Prairie Cat - welcome, and thanks for following my blog!
With only 6 weeks left before the arrival of our first average frost date, new watermelons are forming on the vines growing in the 18 gallon swc by Jude's pen. It looks like there's fruitset of at least 4, and we'll just have to wait and see if they amount to anything. If nothing more, at least Jude will have something new to play with. Any melons that don't amount to much are given to her, and she usually eats them. Hehe....Anyway, the one in the picture below is the largest of the 4, and has been slung already.
Photo below - this little stinker has grown quite a bit since the picture was taken, and is now resting on the ground. Both are Congo watermelons, and i've yet to get a decent fruit from them this year. As you might guess, not much foliage has been present on the vines throughout the season, but now there's an adequate amount.....
Photo below - Now, i'd like to address the problem of telling when a watermelon is ready to pick for anyone that might be struggling with the idea. This, of course is the 11.5 lb. melon that was harvested the other day, and I took some pretty good pictures of it that will hopefully be helpful.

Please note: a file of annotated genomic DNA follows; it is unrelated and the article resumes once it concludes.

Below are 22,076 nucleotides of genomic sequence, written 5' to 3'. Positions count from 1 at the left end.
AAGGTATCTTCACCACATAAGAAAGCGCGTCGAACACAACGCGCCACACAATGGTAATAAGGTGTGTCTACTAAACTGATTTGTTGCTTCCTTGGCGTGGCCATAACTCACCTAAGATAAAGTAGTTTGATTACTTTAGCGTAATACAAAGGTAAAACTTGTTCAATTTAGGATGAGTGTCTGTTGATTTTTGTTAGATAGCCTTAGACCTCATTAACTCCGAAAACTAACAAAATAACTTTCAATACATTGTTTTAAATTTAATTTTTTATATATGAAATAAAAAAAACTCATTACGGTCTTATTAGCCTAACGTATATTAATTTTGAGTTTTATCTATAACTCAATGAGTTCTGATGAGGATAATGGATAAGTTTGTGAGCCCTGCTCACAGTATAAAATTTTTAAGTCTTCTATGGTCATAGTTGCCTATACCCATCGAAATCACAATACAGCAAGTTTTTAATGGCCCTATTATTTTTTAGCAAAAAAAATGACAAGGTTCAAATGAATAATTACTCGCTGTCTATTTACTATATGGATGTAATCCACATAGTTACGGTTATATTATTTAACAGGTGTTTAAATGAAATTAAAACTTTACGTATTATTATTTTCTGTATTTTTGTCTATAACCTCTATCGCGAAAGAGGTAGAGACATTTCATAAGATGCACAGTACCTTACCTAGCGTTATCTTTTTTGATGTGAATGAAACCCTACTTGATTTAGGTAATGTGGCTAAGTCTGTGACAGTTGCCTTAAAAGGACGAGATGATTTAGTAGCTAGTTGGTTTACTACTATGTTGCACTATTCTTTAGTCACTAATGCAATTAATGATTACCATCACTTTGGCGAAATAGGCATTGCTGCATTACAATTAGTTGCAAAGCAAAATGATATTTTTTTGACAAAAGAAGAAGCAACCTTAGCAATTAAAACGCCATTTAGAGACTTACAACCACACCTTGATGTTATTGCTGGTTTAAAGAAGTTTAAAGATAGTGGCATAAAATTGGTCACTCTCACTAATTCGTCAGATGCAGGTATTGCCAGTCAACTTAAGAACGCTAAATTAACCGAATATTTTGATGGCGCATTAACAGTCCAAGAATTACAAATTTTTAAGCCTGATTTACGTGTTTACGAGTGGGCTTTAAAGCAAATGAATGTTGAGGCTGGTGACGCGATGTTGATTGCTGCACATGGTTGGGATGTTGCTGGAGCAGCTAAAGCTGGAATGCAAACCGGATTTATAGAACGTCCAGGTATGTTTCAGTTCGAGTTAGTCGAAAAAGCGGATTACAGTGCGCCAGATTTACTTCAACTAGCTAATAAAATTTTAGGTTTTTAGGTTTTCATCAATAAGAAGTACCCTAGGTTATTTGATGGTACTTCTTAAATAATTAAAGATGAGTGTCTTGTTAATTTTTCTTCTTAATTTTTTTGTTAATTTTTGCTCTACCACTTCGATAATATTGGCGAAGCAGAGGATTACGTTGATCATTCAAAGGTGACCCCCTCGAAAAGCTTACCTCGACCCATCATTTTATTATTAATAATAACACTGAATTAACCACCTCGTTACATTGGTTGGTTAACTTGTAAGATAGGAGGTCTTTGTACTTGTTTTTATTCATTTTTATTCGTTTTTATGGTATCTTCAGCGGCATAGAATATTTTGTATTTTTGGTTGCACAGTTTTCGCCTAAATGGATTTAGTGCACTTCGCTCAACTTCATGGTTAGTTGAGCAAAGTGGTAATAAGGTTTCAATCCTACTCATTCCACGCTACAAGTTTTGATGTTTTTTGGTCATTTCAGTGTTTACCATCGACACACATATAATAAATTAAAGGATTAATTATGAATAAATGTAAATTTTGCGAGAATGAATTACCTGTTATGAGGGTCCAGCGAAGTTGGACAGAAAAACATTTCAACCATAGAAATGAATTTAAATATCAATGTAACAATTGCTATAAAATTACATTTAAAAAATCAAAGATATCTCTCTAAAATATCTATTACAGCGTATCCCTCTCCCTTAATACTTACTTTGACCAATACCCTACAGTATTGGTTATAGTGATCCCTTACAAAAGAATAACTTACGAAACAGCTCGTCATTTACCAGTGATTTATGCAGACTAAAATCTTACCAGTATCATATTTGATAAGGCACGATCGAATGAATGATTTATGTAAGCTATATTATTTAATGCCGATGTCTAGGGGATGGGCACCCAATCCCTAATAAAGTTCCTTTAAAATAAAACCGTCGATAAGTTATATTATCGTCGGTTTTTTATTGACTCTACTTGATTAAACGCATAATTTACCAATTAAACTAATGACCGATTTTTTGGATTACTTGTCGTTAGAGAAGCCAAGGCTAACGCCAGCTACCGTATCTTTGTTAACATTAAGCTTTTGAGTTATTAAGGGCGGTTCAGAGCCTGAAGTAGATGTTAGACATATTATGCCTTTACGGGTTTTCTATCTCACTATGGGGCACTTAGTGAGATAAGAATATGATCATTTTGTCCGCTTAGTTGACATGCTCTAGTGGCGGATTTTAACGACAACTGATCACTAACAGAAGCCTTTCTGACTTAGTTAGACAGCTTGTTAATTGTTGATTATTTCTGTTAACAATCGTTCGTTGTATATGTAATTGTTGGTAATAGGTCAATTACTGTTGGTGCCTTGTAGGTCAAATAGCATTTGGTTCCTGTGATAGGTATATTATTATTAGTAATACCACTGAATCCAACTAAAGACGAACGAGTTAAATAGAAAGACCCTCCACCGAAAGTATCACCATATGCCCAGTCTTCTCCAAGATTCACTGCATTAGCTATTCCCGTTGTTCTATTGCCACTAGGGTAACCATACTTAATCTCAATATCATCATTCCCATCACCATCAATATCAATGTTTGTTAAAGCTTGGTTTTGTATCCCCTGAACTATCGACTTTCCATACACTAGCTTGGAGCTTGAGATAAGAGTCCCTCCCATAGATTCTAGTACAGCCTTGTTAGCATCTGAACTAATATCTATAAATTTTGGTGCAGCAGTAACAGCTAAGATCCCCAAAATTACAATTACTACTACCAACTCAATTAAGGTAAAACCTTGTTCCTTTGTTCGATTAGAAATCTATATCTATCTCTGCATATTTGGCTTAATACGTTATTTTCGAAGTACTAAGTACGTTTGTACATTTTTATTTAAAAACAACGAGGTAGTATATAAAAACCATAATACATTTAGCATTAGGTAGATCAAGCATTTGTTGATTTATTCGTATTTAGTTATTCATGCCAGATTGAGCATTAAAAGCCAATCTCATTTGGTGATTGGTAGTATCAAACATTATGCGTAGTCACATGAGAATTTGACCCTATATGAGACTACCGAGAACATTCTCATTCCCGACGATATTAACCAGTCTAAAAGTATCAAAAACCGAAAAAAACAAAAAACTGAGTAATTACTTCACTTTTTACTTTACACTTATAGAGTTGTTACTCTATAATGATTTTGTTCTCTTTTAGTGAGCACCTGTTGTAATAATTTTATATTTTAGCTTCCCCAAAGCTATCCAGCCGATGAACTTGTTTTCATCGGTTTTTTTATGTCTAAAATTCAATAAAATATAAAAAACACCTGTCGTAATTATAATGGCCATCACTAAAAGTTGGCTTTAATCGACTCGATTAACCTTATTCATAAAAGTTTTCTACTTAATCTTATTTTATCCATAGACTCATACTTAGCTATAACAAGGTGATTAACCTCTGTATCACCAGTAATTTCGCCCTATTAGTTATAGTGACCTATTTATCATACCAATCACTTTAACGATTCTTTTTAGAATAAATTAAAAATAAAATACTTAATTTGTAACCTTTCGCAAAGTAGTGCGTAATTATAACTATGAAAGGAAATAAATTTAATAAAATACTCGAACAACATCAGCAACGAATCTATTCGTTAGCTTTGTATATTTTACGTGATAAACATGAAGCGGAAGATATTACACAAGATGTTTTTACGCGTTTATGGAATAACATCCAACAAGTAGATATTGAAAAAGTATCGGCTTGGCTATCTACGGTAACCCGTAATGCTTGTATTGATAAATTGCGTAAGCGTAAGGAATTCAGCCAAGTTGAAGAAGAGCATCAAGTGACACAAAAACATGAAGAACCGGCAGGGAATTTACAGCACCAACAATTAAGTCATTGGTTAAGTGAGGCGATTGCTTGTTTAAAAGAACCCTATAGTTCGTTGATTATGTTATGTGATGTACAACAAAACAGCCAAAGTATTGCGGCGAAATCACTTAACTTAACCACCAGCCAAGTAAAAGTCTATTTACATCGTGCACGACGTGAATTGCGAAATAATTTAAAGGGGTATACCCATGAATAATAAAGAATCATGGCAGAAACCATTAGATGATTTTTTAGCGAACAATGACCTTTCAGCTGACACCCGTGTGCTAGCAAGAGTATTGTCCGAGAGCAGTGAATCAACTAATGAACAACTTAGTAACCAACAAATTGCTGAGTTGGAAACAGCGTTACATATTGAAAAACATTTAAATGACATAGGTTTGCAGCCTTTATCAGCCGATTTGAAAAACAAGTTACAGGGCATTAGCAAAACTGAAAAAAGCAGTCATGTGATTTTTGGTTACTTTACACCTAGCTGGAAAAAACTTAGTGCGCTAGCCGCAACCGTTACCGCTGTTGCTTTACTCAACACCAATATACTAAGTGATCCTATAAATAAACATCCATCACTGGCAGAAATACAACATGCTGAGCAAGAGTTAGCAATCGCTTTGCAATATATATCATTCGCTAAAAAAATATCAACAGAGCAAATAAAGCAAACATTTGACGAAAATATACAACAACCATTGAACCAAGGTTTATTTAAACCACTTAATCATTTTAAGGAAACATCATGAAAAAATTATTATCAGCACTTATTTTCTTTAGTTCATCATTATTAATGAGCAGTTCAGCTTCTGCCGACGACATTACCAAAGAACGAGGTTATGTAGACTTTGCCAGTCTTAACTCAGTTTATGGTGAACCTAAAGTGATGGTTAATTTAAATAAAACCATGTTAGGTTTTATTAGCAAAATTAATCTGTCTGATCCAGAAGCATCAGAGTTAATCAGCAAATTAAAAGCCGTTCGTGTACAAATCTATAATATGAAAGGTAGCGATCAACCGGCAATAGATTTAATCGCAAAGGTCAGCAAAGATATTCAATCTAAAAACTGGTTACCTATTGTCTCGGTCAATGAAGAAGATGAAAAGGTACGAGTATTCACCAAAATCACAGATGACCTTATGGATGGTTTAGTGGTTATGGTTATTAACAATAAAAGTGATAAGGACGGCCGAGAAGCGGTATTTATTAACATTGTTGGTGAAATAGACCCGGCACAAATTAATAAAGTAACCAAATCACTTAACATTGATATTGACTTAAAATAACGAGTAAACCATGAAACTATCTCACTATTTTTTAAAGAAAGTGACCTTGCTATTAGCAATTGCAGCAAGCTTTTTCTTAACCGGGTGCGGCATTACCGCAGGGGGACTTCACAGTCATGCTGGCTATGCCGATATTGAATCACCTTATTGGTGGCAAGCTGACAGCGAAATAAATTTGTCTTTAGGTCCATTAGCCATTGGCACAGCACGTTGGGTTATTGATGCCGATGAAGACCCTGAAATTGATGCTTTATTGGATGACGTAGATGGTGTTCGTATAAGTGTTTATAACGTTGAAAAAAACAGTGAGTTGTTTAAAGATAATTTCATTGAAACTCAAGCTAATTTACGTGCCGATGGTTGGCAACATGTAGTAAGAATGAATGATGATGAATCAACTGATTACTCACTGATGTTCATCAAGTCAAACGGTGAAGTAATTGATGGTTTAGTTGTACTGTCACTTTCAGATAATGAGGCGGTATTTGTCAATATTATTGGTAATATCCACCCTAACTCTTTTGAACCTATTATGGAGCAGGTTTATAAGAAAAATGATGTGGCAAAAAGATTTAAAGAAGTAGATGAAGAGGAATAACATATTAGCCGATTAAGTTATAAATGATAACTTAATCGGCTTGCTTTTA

Photo below - when the tendril located closest to the fruit has completely turned brown, it's supposed to be ready. The tendril is indicated by the rather crude red circle drawn in the picture by myself. Yeah, I know.....i'm not much of a photo editor.
Anyway, I always wait between 1 and 2 weeks later before picking my melons, because previous experience has shown me that the "tendril method" isn't always perfect. However, if left too long on the vine, the heart (center of the fruit) will become mealy or grainy.....
Even though the current growing season is still going, I can't help but wish that next spring would hurry up and get here. The reason is that alot has been learned this season, and I know the next opportunity will be much more rewarding. 2010 was the year of the tomato in my garden, but 2011 will be all about melons - and several different varieties, too. I can already predict honeydew, cantaloupe, sugar bowl, congo, mountain hoosier, and sugar baby will be grown, and most against the 24 foot long trellis at the end of the yard. Yep, it's gonna be an interesting year!
Being a square foot gardener, I have always used the melon spacings recommended by the sfg method - but there's just one drawback.....even though there's enough soil to plant 2 watermelon vines (evenly spaced) side by side in a 4 foot wide bed with a trellis, there's not enough trellis area to accomodate the foliage required to get decent-sized fruit. That's why next year - only 1 will be planted against a trellis in the main raised bed. Sugar baby will most likely be grown there, and the larger ones against the 24 foot trellis....
Take care, and happy gardening!